The uniforms will look great, but the memories? Not so much. The 1954-55 team went 9-12 in the original unis.

 

 

 

Teaser:
Nebraska Basketball to Wear 1950s Throwbacks Sunday vs. Iowa
Post date: Sunday, February 22, 2015 - 11:09
All taxonomy terms: College Basketball, News
Path: /college-basketball/north-carolina-runs-four-corners-honor-dean-smith
Body:

In North Carolina’s first home game since the passing of legendary coach Dean Smith, the Tar Heels ran a fitting tribute to the man whose name graces the arena.

 

The Tar Heels ran Smith’s famous Four Corners offense on their first offensive possession. Roy Williams, a Smith protege, signaled in the play, and Marcus Paige passed to a cutting Brice Johnson for North Carolina’s first points in an 89-60 win over Georgia Tech.

 

Here’s the play:

 

 

"That was one of the most nerve-racking moments of my life just because I feel like if I would've turned it over, if I would've messed it up or something that I was letting down the way we were going to pay homage to Coach Smith," Paige told reporters after the game. "I'm just glad Brice caught it and laid it up. He made me look good."

 

Here's what it looked like from above:

 

Teaser:
North Carolina Runs Four Corners to Honor Dean Smith
Post date: Saturday, February 21, 2015 - 18:36
Path: /college-basketball/ranking-pac-12s-football-basketball-coaching-tandems
Body:

Recent years have brought an influx of impact football coaches into the Pac-12 — Rich Rodriguez, Todd Graham and Jim L. Mora have all taken their schools to new heights. Mark Helfrich and David Shaw picked up where their predecessors left off.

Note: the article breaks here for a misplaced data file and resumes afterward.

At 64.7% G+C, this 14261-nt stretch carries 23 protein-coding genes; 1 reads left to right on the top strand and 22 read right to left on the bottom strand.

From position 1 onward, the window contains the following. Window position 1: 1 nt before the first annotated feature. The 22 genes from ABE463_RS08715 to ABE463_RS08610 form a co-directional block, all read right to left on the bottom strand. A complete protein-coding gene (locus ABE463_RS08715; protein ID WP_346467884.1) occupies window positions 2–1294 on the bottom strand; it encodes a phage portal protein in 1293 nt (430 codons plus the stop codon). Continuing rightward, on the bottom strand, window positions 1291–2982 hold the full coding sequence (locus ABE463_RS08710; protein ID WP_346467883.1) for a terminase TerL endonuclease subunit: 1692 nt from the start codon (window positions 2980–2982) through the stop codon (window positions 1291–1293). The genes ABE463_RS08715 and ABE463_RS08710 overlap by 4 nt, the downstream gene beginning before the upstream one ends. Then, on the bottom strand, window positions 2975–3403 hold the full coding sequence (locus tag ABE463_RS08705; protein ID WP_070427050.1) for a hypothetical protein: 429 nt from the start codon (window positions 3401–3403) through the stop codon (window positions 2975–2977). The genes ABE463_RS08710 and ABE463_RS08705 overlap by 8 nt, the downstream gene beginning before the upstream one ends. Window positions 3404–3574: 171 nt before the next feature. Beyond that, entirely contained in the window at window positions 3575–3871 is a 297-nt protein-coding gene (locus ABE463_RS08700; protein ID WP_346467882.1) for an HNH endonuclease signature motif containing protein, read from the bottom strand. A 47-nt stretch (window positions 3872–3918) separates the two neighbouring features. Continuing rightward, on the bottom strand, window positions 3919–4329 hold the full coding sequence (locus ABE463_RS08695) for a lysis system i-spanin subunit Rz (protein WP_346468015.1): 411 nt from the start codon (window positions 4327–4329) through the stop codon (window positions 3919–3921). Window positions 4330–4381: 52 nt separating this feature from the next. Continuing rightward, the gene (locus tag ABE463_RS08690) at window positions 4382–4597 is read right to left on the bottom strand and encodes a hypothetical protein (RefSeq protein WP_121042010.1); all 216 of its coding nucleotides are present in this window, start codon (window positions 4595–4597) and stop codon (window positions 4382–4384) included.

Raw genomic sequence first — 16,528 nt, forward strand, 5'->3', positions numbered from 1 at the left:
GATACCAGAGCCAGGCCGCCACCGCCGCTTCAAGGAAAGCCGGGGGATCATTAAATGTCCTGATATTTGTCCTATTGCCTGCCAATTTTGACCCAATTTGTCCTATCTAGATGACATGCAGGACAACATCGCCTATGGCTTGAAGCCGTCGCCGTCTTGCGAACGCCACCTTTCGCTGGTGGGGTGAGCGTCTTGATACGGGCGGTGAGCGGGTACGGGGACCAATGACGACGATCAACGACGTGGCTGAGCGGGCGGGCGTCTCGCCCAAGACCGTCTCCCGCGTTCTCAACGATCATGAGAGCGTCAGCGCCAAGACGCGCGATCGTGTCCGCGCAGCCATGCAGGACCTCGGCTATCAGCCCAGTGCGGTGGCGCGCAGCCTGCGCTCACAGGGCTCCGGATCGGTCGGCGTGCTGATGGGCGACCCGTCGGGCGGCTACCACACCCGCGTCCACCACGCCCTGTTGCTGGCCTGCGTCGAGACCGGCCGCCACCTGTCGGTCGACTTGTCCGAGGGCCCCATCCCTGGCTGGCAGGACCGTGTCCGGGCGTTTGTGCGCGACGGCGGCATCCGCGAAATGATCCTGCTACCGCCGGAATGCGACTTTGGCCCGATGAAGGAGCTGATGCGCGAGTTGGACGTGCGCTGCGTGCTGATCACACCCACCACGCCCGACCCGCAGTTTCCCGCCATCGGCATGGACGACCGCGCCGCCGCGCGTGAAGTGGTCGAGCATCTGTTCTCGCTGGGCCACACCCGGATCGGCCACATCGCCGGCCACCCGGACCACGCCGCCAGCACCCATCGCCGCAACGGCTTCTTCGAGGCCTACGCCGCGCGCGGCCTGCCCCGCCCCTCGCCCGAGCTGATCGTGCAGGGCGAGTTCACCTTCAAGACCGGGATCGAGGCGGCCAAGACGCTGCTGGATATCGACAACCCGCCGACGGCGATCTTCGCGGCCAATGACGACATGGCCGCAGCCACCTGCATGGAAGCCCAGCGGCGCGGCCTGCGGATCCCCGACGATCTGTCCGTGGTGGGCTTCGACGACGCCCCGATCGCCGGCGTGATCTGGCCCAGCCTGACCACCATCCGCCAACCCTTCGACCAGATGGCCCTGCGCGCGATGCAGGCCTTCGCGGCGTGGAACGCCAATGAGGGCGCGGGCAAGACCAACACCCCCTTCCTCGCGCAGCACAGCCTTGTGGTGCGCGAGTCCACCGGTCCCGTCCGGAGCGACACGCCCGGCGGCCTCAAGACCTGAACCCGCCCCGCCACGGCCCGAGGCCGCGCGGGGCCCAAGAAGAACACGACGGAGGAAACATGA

Now, the league hopes basketball will hold up its end of the bargain. Sean Miller, for example, has returned Arizona to national powerhouse status, giving the Wildcats the best duo in the league. Utah's Larry Krystkowiak and Colorado's Tad Boyle have remade their respective programs, and Wayne Tinkle may be on the way to doing the same at Oregon State.

 

The moves have given the Pac-12 an impressive lineup of coaching duos at the top while the rest of the league is starting to catch up.

 

The goal of our coach tandem rankings is to look at each football and basketball duo as a pair. In general, we’re looking at the duos most likely to keep each school’s fans happy and entertained from the start of football season through the end of basketball season.

 

1. Arizona

Football: Rich Rodriguez | Basketball: Sean Miller